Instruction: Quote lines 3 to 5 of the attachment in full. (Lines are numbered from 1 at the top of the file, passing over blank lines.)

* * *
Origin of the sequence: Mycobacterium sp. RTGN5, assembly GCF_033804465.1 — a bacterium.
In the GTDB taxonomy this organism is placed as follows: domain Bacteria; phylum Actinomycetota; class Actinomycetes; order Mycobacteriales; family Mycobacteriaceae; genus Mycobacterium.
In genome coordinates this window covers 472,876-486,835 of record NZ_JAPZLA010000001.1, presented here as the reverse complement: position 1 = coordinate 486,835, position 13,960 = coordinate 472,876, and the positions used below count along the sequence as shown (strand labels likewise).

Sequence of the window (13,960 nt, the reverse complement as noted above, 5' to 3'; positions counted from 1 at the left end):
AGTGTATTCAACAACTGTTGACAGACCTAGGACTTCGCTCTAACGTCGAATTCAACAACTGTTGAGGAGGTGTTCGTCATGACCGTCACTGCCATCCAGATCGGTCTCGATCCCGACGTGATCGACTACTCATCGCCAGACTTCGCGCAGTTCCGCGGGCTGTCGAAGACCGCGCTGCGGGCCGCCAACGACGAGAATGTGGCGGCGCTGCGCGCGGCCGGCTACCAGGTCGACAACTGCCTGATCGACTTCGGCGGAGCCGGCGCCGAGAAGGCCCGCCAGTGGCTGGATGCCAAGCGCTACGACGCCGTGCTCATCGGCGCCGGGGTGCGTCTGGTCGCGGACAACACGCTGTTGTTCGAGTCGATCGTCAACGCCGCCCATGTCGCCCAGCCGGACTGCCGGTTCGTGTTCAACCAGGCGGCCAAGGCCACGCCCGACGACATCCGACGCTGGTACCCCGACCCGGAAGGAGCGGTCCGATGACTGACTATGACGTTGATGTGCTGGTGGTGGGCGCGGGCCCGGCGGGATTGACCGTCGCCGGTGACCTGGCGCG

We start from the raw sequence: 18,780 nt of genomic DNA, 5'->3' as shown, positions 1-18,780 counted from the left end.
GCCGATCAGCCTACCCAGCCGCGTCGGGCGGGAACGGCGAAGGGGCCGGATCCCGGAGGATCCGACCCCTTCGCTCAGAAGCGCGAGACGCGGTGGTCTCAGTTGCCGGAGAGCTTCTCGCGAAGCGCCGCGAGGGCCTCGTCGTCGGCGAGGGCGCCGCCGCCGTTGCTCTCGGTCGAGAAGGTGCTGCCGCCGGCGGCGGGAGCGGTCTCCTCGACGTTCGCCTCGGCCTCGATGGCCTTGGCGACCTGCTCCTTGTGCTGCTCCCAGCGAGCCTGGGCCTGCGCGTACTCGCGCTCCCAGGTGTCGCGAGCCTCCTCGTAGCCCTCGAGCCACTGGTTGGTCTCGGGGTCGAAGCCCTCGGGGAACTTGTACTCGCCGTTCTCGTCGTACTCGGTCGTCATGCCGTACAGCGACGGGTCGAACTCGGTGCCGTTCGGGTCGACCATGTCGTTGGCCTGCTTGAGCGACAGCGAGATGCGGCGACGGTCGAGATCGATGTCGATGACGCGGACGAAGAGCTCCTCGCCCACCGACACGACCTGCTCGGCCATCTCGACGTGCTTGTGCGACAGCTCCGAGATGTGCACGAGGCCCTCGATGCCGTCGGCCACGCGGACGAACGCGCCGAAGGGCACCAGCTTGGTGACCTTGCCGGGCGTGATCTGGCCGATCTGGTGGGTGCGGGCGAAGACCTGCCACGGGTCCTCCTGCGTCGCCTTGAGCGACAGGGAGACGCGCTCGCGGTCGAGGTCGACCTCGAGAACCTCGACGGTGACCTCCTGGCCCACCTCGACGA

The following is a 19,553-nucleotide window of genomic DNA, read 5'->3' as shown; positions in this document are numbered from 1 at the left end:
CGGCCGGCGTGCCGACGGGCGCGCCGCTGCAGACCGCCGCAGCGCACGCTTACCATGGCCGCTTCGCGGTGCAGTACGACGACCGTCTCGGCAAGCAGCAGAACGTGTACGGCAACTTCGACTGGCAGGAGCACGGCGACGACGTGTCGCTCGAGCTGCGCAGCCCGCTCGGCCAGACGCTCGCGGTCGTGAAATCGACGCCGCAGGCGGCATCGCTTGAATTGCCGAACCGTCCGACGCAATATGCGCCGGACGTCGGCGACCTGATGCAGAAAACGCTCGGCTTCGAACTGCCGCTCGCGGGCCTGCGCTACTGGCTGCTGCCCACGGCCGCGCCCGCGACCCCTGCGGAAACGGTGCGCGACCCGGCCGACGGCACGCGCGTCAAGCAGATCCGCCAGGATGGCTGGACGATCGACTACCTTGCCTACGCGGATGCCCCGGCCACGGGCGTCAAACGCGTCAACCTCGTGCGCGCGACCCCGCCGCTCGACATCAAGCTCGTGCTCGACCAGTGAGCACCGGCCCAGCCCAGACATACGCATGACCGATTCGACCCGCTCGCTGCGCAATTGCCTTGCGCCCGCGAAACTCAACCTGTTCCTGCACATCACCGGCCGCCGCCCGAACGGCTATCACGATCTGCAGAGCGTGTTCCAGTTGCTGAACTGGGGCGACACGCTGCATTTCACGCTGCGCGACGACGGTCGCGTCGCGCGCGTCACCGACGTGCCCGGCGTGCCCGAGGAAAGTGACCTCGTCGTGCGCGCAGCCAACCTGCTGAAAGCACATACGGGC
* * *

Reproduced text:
In genome coordinates this window covers 472,876-486,835 of record NZ_JAPZLA010000001.1, presented here as the reverse complement: position 1 = coordinate 486,835, position 13,960 = coordinate 472,876, and the positions used below count along the sequence as shown (strand labels likewise).

Sequence of the window (13,960 nt, the reverse complement as noted above, 5' to 3'; positions counted from 1 at the left end):
AGTGTATTCAACAACTGTTGACAGACCTAGGACTTCGCTCTAACGTCGAATTCAACAACTGTTGAGGAGGTGTTCGTCATGACCGTCACTGCCATCCAGATCGGTCTCGATCCCGACGTGATCGACTACTCATCGCCAGACTTCGCGCAGTTCCGCGGGCTGTCGAAGACCGCGCTGCGGGCCGCCAACGACGAGAATGTGGCGGCGCTGCGCGCGGCCGGCTACCAGGTCGACAACTGCCTGATCGACTTCGGCGGAGCCGGCGCCGAGAAGGCCCGCCAGTGGCTGGATGCCAAGCGCTACGACGCCGTGCTCATCGGCGCCGGGGTGCGTCTGGTCGCGGACAACACGCTGTTGTTCGAGTCGATCGTCAACGCCGCCCATGTCGCCCAGCCGGACTGCCGGTTCGTGTTCAACCAGGCGGCCAAGGCCACGCCCGACGACATCCGACGCTGGTACCCCGACCCGGAAGGAGCGGTCCGATGACTGACTATGACGTTGATGTGCTGGTGGTGGGCGCGGGCCCGGCGGGATTGACCGTCGCCGGTGACCTGGCGCG